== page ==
I’M calling on our dear President Duterte to order the Dangerous Drugs Board and the country’s two biggest law enforcement arms, the Philippine Drug Enforcement Agency and the Philippine National Police to finally join hands this year in fighting the problem brought about by solvent-sniffing adults and children in the streets lest our country gain the negative reputation of really turning into a ‘Rugby Republic.’
I’m issuing the challenge amid the dismal failure of all concerned government agencies to arrest the presence of males and females, adult and kids included sniffing solvent in busy streets oblivious of the people around them. These are the persons who commit petty crimes like scratching the door of your car if you fail to give them money.
Like a pack of wolves, they are ready to attack with bladed weapons, rocks, wooden clubs and other improvised weapons people including the elderly who gets in their way while already ‘high’ on the solvent. These are the same group of people who have been perennially accused of throwing stones at passing vehicles, stealing side mirrors, stealing from unattended cars and SUVs after crashing their windshields with rocks, mugging or pick-pocketing and may gradually turn into hardened criminals involved in rape, murder and robbery-holdup.
Sad to say, there has been an ‘on-and-off’ campaign against rugby-users in the country, just like the government campaign against petty offenses like jaywalking, littering, smoking in public and the like. While the government since July 2016 had mounted a bloody crackdown against illegal drug trafficking and abuse which so far has left over 5,000 armed suspects dead in gunbattles with the police, little has been done against solvent-users.
These are the people, as young as 7-9 years old, who with their disheveled looks and oversized shirts, stare at you while you stop in a busy intersection or while you are on your way to your office, school or home. Upon close inspection, you will discover that these minors are hiding plastic bottles with rugby under their shirts and sniffing them until they get the high they need.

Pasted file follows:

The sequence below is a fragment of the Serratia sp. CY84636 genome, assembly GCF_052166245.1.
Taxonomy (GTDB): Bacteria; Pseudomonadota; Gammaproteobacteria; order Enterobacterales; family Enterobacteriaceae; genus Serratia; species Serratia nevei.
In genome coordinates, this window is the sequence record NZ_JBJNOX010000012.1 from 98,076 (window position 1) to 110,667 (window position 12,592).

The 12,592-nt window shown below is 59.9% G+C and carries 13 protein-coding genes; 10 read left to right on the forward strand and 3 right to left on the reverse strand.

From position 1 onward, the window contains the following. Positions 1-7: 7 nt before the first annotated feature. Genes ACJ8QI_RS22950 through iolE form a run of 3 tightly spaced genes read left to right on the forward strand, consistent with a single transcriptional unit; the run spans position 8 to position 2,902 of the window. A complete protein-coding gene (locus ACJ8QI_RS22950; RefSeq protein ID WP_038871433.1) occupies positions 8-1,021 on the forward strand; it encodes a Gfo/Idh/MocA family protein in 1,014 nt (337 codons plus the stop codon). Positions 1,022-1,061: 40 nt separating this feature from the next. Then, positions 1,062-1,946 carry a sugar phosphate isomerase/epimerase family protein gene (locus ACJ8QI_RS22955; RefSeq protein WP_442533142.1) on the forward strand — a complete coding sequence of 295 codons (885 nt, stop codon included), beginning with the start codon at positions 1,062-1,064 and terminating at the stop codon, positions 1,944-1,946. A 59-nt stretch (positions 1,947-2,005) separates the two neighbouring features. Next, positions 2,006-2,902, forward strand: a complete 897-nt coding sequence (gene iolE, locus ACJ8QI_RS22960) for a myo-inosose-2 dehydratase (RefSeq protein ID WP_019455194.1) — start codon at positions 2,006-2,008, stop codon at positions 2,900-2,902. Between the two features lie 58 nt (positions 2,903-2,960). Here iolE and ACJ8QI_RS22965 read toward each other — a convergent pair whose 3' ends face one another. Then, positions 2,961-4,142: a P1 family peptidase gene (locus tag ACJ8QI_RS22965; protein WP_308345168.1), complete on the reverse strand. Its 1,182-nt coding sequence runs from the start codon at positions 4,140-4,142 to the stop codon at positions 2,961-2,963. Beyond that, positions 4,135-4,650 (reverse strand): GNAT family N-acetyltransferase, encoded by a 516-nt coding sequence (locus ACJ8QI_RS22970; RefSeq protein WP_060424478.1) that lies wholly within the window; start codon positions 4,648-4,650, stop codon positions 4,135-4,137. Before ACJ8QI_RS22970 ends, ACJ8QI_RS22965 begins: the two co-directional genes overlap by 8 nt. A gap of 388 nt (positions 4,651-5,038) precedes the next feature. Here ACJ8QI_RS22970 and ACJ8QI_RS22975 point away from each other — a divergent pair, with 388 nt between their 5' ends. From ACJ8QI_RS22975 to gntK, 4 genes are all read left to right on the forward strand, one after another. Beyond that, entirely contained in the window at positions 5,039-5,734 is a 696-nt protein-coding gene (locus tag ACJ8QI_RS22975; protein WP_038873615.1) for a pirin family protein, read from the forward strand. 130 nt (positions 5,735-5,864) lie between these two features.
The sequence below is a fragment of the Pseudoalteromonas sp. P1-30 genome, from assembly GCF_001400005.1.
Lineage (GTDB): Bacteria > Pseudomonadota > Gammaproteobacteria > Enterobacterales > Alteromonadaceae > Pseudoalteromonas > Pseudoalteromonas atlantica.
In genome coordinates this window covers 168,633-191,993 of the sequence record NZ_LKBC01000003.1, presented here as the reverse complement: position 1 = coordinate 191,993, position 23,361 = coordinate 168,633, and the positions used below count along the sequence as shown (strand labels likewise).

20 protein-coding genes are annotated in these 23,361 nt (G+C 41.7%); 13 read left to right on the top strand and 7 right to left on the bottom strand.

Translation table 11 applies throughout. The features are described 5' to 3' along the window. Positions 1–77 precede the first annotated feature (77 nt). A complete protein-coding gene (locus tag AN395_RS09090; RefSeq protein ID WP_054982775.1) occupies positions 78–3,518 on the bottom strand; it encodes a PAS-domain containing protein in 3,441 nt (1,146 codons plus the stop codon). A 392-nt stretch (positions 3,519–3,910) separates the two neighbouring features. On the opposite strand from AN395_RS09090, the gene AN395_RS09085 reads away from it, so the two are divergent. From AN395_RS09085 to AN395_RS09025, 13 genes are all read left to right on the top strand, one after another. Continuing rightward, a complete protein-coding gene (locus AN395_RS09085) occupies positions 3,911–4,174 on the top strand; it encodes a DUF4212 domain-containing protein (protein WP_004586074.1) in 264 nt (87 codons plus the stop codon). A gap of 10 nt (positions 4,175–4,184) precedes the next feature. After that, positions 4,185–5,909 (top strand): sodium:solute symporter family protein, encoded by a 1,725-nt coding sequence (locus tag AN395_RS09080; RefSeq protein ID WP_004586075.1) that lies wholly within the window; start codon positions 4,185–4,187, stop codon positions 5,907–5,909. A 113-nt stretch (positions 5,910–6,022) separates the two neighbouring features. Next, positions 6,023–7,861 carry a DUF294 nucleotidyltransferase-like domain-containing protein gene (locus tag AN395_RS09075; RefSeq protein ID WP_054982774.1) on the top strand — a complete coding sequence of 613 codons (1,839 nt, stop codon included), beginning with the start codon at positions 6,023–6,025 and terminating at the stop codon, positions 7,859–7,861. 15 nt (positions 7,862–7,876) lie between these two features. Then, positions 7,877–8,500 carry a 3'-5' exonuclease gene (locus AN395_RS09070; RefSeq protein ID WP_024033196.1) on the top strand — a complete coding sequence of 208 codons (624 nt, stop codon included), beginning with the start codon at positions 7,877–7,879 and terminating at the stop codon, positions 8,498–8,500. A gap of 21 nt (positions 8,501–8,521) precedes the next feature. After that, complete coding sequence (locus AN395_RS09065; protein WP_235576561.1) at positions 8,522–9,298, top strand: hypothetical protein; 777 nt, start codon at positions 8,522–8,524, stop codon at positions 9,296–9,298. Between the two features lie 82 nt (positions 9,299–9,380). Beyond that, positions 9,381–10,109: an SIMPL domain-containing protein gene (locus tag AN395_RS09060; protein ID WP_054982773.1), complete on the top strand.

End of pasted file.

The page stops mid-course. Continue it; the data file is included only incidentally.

You will be shocked to find them all gathered outside convenience stores, restaurants, malls, hamburger joints, Churches and other places of convergence while engaging in a ‘rugby session.’ Once high, they create trouble and who knows, their next victim may be you, your wife, kids, brother, sister, friends, all of us.
When he was still the DDB chairman in 2008 Senator Tito Sotto looked for me when I wrote a column about ‘Rugby Republic, and due to his busy schedule asked one of his undersecretaries to explain to me the measures they were doing to address the problem specifically in the form of a circular to all concerned government agencies.
As far as I can remember, the DDB then wanted to change the smell of contact cement, the ‘rugby’ we all know by adding a strong chemical that will make the product unpleasant, unattractive to human. You see, it’s the rugby’s smell that makes it attractive to solvent users. I learned that due to strong opposition from business groups, the DDB plan did not materialize.
I learned that manufacturers of goods like shoes and bags in Marikina complained that their workers would be affected by the measure. Imagine a shoemaker or a bag-maker having to deal with a contact cement given a not-so-pleasant smell, one which can cause irritation to the eyes, ears, skin and nose just because of the fact that it has become a substance of abuse?
The DDB then also proposed that all hardwares and stores selling contact cement and the like must not sell the product to minors, that the sale must always be reported to the local barangay, that those buying the product must register their names and address. I doubt if those measures were fully implemented because I have learned that many hardwares still sell the product even to street-children.
Police, it seems to me are the only ones going after these petty criminals. However, the PNP’s perennial complaint is that as soon as they round-up these delinquents and turn them over to local social welfare and development offices, they are freed days after due to lack of government fund to buy food, clothing, soap, towels, toothpaste and other basic materials needed to care for the apprehended rugby-users.
What we need now is a ‘whole of government approach’ to solve the problem. There ought to be a much tougher law against wanton sale of contact cement and its illegal use. It’s good to hear that the other day, PDEA chair, Director General Aaron Aquino said they will soon launch a project to save the country’s solvent-sniffers. Thru their ‘Sagip Batang Solvent’ program, Aquino said they will rescue street children sniffing solvent and provide relief from their addiction to become productive citizens in the future.
We need to fully support the PDEA’s initiative to save these children by providing them shelters/facilities where they can be reformed and taken cared of with the end in vision of transforming them into real future of the country.
“Just go around the thoroughfares of metropolis and you see children sniffing inhalants like a normal display of feat,” Aquino said. The official said that next month, they would open a model reformation center for rugby-users in Quezon City, priority of which are male and female children 10-years old and below. I hope that all other LGUs and government agencies will support Aquino’s plan.